C.C., no idea on the significance of the oranges; I'm sure the answer's out there, but I've gotta get to the gym.

C. C. said...

Kristen,
It takes skill to make knowledgeable guesses. You are getting better.

Crockett & Tobylee,
As I told Embien yesterday, I suspect your puzzle is TMS Daily Commuter. They don't normally publish the constructor's name.

TJ,
David Toms is a good theme candidate, so is David Duval.

Lemonade,
Outstanding Irish name list yesterday.

kristen said...

CC - Thanks!
The way I remember Turkish Inn is -
IMARET = I'm a ret...iring in a turkish Inn :)
I have tons of these stupid little association games I play with my mind. I hope my mind continues to play with me as I get older. That's wide open.....

Dick said...

Good morning CC and all,...WOW did this one kick my a**!! I haven't Googled this much in a very long time. I agree with Dennis about the endless crossings of obscure clues.

I really don't have any more comments on this sadistic puzzle.

Off to the links today.

I hope you all have a great Wednesday.

Lemonade714 said...

Good Morning:

Perhaps our puzzle constructors will take the Irish names and create a puzzle for next St. P's.

The wearing of Orange by Irish Protestants was a source of tension around my home town, which was predominantly Catholic.

This was very a difficult one, with certain guesses like JEHU and CLUJ, being just luck. The Peter Paul Mounds was a blast from the past, as they were advertised that way for years. "Some people feel like a nut, some people don't." The company was in my home state of Connecticut. INDUS and SKUAS, wow. Well, I will be back after lunch and the LAT.

Frey said...

I got most of this puzzle... but probably like most did not know CLUJ, HRA (WHA!!??),PHOCIS, OENONE... bummer

Barry G. said...

Morning, all!

Well, this one utterly defeated me. All the obscure names really beat me down until I got to the point where I just didn't care anymore. Usually I'll at least make a wild guess where two unknown words intersect, but today I didn't even bother (except for the crossing of ROSEN and GERRY, where "E" was the only reasonable letter).

As a result, I was left with CLU_/_EHU, H_U/_OLAND, and UN_/_LEA. I thought of guessing ROLAND for 12D, but that would've left me with HRA for 11A, and that couldn't possibly be right...

The SW corner was the absolute worst part today, due in part to the fact that I put TEE instead of INE for 66A [it's the last letter of "Serpent" and is therefore the "tail," right?], and was left with PHOCT_ and OENOE_ crossing __S. I had a feeling that 69A might be SES (I just have so much trouble remembering French pronouns), but just couldn't accept that 47D and 48D could possibly be PHOCTS and OENOEE. The actual answers (PHOCIS and OENONE) weren't any better and didn't clue me that my answer for 66A might be wrong.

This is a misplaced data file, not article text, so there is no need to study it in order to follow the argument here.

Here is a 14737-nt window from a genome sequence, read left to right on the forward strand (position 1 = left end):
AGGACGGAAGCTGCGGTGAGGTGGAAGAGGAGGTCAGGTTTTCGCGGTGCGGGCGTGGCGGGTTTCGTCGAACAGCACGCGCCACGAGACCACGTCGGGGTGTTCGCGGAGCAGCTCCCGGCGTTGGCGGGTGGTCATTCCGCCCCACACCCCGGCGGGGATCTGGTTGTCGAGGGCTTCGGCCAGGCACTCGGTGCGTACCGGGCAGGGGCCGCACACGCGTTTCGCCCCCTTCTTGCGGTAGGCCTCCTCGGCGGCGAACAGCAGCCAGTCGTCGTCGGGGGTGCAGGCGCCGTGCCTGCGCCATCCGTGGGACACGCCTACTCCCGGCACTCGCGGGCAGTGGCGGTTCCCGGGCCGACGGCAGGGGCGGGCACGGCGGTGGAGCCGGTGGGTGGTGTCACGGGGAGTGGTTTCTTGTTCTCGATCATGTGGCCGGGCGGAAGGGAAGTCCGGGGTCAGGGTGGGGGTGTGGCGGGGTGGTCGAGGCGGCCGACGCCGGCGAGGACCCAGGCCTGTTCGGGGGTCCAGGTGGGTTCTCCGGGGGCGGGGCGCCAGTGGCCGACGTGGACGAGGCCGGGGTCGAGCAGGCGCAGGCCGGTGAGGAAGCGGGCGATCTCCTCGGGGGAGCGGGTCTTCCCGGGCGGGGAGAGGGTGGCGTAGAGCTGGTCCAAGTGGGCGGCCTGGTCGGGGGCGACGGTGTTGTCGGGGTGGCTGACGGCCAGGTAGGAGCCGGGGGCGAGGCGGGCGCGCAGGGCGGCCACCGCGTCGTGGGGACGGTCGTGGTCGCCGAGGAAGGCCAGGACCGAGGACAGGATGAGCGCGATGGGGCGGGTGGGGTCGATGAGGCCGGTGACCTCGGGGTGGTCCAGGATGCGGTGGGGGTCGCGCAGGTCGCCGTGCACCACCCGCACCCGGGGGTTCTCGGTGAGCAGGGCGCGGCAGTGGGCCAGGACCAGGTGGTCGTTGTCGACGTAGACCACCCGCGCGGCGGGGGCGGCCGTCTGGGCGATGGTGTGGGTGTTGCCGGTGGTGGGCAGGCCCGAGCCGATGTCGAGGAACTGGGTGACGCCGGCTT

The only other unknowns, which I was able to get via the perps, were MEGAN and GRU. Oh -- and 65D threw me for quite awhile until I finally realized we weren't talking about Catholic officials here.

On the bright side, I did know ALSACE, PETER PAUL MOUNDS, STEN, EOS, SKUA, SDI, AGA, IMARET, SAMUEL, ARA, ESAI, ETUI, MACADAM and (eventually) ARLENE. That last one took me awhile because I kept thinking of the the clue from Monday's puzzle for DAHLS ("Arlene and Roald"). So when I saw this clue ("Dahl and Francis") my brain just sputtered for a bit as I tried to recall if there was a Roald Francis and wondered why ROALD wouldn't fit in the grid...

Frey said...

C.C. and all.... so I looked up on Useful Trivia about the oranges... here is what it said:

"In The Godfather, when Don Corleone dies of a heart attack in the tomato garden, he has an orange in his mouth. The scene was actually improvised because the child actor playing Corleone's grandson was having difficulty performing -- he only reacted once Brando starting playing with the orange. However, the presence of the orange was no accident -- oranges in all three Godfather movies suggest that a death may soon occur. For instance, Vito is shopping for oranges just prior to the assassination attempt on his life, Sonny drives past a billboard promoting Florida Oranges just before he is gunned down at the turnpike tollbooth, and Michael dies with an orange in his hand."

I loved this series but never paid attention to any of the orange symbolism.

Mainiac said...

Good morning all,

This one kicked the back and front sides! I got two of the themes (corduroy and as old as) and that was about it. Rather than leaving this one laying around to start the wood stove, I shredded it!!